A labour supply shock has been driven primarily by falling interest from migrants from outside the EU, the CIPD said.
More than 1,000 employers were surveyed by the CIPD and the Adecco Group for their labour market report.
Among employers that currently have vacancies, seven in 10 (70%) reported at least some of their vacancies are proving hard to fill.
Labour supply shock
More than two in five of all employers (44%) said it had become more difficult to fill vacancies over the past 12 months.
“The data implies that the pendulum has swung away from the UK as an attractive place to live and work for non-UK-born citizens – especially non-EU citizens – during a period of strong employment growth and low unemployment,” said Gerwyn Davies, a market analyst for the CIPD, said.
The number of non-UK-born workers in the UK decreased by 58,000 between June 2017 and June 2018, yet during the same period in 2016 to 2017, this number had increased by 263,000.
Pressure on firms
Davies added: “This has heightened recruitment difficulties for some employers.
“It also underlines the risk that more non-UK-born citizens and employers will be discouraged from using the post-Brexit system if more support is not provided and it is not made simpler, fairer and more affordable; especially for lower-skilled roles.
“Against the backdrop of a tight labour market, failure to do this will heighten recruitment difficulties and could lead to negative consequences for existing staff, such as higher workloads, and loss of business or orders for firms.”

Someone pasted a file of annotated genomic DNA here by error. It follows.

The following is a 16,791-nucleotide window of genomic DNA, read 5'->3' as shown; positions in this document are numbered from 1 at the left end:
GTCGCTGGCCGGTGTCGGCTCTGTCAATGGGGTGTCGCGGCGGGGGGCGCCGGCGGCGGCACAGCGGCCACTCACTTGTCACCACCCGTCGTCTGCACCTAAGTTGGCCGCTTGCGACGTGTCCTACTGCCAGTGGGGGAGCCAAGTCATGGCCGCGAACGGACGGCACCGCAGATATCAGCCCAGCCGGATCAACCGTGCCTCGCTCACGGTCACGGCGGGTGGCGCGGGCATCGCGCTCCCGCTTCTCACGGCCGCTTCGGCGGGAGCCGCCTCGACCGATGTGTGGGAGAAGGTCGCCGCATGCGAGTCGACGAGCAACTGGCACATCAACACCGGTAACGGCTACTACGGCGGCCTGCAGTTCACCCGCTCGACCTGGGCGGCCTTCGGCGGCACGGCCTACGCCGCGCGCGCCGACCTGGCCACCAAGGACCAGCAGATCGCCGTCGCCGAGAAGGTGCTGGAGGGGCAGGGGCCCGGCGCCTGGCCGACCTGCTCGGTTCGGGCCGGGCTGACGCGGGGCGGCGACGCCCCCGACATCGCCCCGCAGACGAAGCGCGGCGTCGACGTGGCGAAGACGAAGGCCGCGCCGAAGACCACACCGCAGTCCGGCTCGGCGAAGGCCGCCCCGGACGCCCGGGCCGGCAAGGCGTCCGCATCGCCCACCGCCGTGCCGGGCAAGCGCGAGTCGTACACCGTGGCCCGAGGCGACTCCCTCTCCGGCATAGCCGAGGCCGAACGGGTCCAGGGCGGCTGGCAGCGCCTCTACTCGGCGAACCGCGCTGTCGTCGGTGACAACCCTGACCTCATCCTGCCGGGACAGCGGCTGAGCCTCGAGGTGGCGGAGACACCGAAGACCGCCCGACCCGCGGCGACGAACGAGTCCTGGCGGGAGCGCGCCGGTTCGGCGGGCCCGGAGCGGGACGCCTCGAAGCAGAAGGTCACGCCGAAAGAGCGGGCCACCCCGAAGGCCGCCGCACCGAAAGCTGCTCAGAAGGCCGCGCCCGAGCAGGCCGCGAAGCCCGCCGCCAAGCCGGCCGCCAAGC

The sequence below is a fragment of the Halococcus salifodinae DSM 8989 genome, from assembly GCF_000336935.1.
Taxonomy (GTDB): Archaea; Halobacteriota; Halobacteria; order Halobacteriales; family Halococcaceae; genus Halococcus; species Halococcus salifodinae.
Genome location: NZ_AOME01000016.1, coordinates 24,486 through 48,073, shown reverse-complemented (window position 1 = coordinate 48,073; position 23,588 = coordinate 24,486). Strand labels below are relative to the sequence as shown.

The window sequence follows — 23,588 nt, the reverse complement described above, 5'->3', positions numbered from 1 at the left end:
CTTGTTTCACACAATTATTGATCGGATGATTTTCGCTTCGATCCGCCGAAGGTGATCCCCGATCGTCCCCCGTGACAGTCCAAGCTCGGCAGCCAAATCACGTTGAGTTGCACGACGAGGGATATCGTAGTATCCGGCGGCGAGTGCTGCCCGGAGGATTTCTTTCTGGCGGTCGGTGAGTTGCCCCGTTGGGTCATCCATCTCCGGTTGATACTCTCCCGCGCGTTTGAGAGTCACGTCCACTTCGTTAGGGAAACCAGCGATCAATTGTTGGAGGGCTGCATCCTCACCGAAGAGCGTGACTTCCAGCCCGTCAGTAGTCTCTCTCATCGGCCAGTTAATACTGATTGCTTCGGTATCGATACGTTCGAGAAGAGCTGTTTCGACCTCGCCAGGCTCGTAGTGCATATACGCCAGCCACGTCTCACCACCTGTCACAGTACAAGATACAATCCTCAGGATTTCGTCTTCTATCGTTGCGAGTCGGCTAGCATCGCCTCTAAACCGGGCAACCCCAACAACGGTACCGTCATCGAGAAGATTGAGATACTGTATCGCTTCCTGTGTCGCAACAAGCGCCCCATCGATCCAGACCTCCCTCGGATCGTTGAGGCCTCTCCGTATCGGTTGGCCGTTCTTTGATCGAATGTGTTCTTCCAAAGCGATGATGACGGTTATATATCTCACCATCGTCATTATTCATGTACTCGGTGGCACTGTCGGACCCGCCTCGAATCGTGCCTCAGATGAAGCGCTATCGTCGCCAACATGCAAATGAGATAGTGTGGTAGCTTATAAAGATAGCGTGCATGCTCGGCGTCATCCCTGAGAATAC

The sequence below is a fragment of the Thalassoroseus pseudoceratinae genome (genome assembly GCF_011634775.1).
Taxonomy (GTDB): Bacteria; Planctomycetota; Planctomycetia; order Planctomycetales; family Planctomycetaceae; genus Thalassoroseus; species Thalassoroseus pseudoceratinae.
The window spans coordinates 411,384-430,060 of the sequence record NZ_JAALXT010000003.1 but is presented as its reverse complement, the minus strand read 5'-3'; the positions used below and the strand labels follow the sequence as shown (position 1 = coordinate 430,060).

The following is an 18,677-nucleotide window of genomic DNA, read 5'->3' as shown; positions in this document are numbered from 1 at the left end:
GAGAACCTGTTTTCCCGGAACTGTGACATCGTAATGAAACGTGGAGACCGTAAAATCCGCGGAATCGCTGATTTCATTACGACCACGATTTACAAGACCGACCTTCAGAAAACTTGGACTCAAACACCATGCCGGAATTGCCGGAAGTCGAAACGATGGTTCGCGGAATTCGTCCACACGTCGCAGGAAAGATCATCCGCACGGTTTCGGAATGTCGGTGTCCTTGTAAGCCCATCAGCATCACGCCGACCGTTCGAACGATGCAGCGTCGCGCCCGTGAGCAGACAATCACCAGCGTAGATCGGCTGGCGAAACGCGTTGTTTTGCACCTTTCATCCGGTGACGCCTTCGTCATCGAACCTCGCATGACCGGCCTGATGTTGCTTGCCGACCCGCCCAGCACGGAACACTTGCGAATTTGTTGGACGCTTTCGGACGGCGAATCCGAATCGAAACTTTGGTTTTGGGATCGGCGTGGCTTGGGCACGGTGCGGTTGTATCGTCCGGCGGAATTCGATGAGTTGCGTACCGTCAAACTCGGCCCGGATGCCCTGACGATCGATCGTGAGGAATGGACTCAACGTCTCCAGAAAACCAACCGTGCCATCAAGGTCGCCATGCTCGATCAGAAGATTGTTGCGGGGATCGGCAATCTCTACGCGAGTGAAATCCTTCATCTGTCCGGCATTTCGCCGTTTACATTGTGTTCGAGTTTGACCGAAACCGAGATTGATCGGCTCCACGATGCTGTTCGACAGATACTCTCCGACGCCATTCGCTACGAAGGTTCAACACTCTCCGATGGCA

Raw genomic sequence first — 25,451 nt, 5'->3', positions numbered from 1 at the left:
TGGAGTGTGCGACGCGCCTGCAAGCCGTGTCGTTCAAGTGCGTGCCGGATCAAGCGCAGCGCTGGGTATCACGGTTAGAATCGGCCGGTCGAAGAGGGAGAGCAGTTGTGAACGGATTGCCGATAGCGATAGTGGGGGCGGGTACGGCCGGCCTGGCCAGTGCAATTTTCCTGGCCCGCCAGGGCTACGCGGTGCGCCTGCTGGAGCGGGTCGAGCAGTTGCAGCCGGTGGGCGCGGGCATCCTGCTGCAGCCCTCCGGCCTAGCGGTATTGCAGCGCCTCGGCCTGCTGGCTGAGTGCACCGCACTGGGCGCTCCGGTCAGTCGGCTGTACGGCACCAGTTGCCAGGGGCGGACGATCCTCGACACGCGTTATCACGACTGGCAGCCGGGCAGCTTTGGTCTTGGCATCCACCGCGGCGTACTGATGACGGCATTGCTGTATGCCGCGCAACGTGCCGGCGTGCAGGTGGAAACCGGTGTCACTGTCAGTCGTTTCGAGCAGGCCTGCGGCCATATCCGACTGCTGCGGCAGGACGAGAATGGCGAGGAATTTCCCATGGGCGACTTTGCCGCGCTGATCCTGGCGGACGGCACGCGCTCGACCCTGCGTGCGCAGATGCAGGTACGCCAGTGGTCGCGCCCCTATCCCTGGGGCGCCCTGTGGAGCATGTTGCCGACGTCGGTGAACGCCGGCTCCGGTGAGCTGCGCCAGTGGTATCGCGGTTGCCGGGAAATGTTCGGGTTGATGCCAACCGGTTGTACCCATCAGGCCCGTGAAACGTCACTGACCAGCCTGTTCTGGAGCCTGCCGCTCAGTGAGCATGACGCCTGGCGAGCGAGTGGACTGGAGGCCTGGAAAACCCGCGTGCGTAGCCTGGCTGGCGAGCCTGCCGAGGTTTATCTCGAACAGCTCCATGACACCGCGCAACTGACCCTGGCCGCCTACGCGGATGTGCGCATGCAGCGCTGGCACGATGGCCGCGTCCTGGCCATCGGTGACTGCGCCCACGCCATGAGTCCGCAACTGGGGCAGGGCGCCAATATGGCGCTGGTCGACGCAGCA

The CIPD said some employers felt pressure to increase pay rates, with around half of companies (48%) that have struggled to recruit increasing their starting salaries in response.
Trade body concerns
UKHospitality chief executive Kate Nicholls said the figures made for “alarming reading” and reiterated the trade body’s disapproval of the Government’s post-Brexit immigration plans.
She said: “With unemployment relatively low, businesses need to recruit from outside the UK to augment their home-grown teams and continue to grow.
“We have already voiced our concerns about the ability of employers to recruit post-Brexit, but the worrying reality is that numbers of non-UK workers are dwindling, and we haven’t even left the EU yet.
“If the talent pool continues to shrink, then businesses will be unable to invest and grow their businesses.”
Prime Minister Theresa May pledged low-skilled migration would decrease when free movement is ushered out by Brexit next year.
The Government said high-skilled workers would be prioritised regardless of whether their country belongs to the EU.
“Restricting potential applicants into the hospitality sector further, when the number of non-UK born workers is already shrinking, will be a disaster for the sector,” said Nicholls.
The news comes as the hospitality sector looks to improve its image as a viable career option among young people, who make up about 50% of the hospitality workforce.